Red Devils Host Counter-Improvised Explosive Device Training Event

KUNSAN AIR BASE, Republic of Korea — Wolf Pack first responders participated in an interagency training event hosted by the 8th Civil Engineer Squadron (CES) Explosive Ordnance Disposal (EOD) flight at Kunsan Air Base, April 8.

The training event focused on emergency procedures and response actions in regards to a simulated improvised explosive device placed at the base post office.

“For the training, we placed a suspicious package at the base post office,” said Senior Airman Cody Patterson, 8th CES EOD journeyman. “We wanted to test the different entities on base and their emergency reporting procedures. It also gave us the chance to challenge our newer EOD technicians.”

The 8th Security Forces Squadron, 8th CES fire department, 8th Fighter Wing command post and 8th Force Support Squadron also participated in the event, testing their abilities to safely and effectively respond to an explosive threat on base.

We all need to keep our skills sharp,” said Staff Sgt. Jameson Baehler, 8th CES EOD craftsman. “Doing more training operations, especially with other agencies, is pertinent to keeping our skills where they need to be.”

Interagency training not only gives first responders the opportunity to complete hands-on training, become proficient in their emergency procedures and reinforce the concept of teamwork; it also helps Wolf Pack first responders embody the “Defend the Base” mission.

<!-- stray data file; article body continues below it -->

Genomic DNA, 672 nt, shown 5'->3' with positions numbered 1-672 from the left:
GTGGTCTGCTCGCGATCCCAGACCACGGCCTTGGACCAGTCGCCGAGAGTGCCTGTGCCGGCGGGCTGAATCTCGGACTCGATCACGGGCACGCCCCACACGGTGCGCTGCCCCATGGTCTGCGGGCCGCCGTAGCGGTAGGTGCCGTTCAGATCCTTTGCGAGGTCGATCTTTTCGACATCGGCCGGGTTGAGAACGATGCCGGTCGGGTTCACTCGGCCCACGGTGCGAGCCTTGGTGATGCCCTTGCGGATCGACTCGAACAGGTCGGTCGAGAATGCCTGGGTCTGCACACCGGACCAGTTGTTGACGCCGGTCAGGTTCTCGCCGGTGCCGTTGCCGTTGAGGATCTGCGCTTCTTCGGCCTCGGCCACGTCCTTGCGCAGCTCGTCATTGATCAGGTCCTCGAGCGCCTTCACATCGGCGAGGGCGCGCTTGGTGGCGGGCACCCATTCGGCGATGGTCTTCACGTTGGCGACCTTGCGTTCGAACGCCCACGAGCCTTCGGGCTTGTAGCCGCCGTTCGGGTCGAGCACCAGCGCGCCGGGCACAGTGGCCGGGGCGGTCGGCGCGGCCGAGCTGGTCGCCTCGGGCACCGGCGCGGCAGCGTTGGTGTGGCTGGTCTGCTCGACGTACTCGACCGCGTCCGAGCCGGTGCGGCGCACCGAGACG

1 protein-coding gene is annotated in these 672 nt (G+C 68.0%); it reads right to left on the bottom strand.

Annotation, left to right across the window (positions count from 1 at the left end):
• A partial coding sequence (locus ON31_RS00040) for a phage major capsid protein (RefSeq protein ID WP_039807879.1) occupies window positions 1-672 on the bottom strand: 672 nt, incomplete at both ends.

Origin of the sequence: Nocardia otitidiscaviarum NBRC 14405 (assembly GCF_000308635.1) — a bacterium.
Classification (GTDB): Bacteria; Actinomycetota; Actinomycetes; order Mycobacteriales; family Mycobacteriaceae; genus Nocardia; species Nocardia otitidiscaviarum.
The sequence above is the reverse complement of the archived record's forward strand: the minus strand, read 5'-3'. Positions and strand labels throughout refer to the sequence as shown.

“Defending the base is the responsibility of all Airmen at every installation,” said Master Sgt. Skylor Hunt, 8th SFS flight chief. “Cross-agency training allows for first responders to interact and integrate with one another to be fully prepared to respond to real-world situations. Training is one of the key elements to being prepared to defend the base.”

Training also benefits EOD technicians by giving them the opportunity to gain experience on how improvised explosive devices (IED) are built and how best to identify them in the field while emphasizing safety of themselves and the Wolf Pack.

“Training is the most important thing any EOD technician can do,” said Patterson. “Without training, we wouldn’t know how best to handle real-world situations. The more realistic the training, the more prepared and skilled the EOD technician will be in real-world scenarios.”

The counter-IED mission is a large part of the EOD mission. Technicians learn to use robots, x-ray equipment, bomb suits and specialized EOD tools and techniques to disable IEDs during missions and training in order to better protect personnel and property from explosive hazards.